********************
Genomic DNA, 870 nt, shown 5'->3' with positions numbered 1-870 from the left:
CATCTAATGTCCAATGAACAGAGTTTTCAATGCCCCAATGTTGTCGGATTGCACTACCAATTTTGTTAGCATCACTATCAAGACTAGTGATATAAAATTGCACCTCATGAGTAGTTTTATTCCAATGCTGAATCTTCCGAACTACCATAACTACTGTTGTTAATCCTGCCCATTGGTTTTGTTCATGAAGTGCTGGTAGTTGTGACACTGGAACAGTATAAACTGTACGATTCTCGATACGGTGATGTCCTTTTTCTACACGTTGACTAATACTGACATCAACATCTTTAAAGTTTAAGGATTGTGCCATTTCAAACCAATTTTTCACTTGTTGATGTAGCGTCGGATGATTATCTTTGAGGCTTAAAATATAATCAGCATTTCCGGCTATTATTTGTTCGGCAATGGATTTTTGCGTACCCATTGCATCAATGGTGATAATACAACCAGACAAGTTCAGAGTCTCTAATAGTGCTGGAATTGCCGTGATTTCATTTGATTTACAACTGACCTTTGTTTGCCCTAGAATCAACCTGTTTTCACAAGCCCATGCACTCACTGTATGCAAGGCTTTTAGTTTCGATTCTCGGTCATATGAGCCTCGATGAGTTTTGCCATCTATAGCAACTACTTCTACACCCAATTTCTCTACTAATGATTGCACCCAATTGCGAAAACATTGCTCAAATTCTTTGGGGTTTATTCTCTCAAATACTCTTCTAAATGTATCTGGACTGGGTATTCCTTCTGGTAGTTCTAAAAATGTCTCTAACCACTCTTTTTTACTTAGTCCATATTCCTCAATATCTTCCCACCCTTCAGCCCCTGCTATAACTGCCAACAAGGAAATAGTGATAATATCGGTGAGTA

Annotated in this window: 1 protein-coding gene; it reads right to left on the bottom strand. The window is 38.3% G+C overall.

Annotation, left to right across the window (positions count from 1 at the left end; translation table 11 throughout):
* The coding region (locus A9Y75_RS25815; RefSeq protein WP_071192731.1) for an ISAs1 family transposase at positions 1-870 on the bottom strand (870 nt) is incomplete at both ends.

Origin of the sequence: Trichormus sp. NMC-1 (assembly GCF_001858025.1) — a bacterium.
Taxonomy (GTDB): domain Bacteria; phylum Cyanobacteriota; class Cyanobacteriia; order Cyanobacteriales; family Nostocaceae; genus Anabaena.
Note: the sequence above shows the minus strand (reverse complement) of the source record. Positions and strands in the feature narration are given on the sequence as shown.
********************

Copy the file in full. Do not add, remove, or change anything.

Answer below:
Genomic DNA, 870 nt, shown 5'->3' with positions numbered 1-870 from the left:
CATCTAATGTCCAATGAACAGAGTTTTCAATGCCCCAATGTTGTCGGATTGCACTACCAATTTTGTTAGCATCACTATCAAGACTAGTGATATAAAATTGCACCTCATGAGTAGTTTTATTCCAATGCTGAATCTTCCGAACTACCATAACTACTGTTGTTAATCCTGCCCATTGGTTTTGTTCATGAAGTGCTGGTAGTTGTGACACTGGAACAGTATAAACTGTACGATTCTCGATACGGTGATGTCCTTTTTCTACACGTTGACTAATACTGACATCAACATCTTTAAAGTTTAAGGATTGTGCCATTTCAAACCAATTTTTCACTTGTTGATGTAGCGTCGGATGATTATCTTTGAGGCTTAAAATATAATCAGCATTTCCGGCTATTATTTGTTCGGCAATGGATTTTTGCGTACCCATTGCATCAATGGTGATAATACAACCAGACAAGTTCAGAGTCTCTAATAGTGCTGGAATTGCCGTGATTTCATTTGATTTACAACTGACCTTTGTTTGCCCTAGAATCAACCTGTTTTCACAAGCCCATGCACTCACTGTATGCAAGGCTTTTAGTTTCGATTCTCGGTCATATGAGCCTCGATGAGTTTTGCCATCTATAGCAACTACTTCTACACCCAATTTCTCTACTAATGATTGCACCCAATTGCGAAAACATTGCTCAAATTCTTTGGGGTTTATTCTCTCAAATACTCTTCTAAATGTATCTGGACTGGGTATTCCTTCTGGTAGTTCTAAAAATGTCTCTAACCACTCTTTTTTACTTAGTCCATATTCCTCAATATCTTCCCACCCTTCAGCCCCTGCTATAACTGCCAACAAGGAAATAGTGATAATATCGGTGAGTA

Annotated in this window: 1 protein-coding gene; it reads right to left on the bottom strand. The window is 38.3% G+C overall.

Annotation, left to right across the window (positions count from 1 at the left end; translation table 11 throughout):
* The coding region (locus A9Y75_RS25815; RefSeq protein WP_071192731.1) for an ISAs1 family transposase at positions 1-870 on the bottom strand (870 nt) is incomplete at both ends.

Origin of the sequence: Trichormus sp. NMC-1 (assembly GCF_001858025.1) — a bacterium.
Taxonomy (GTDB): domain Bacteria; phylum Cyanobacteriota; class Cyanobacteriia; order Cyanobacteriales; family Nostocaceae; genus Anabaena.
Note: the sequence above shows the minus strand (reverse complement) of the source record. Positions and strands in the feature narration are given on the sequence as shown.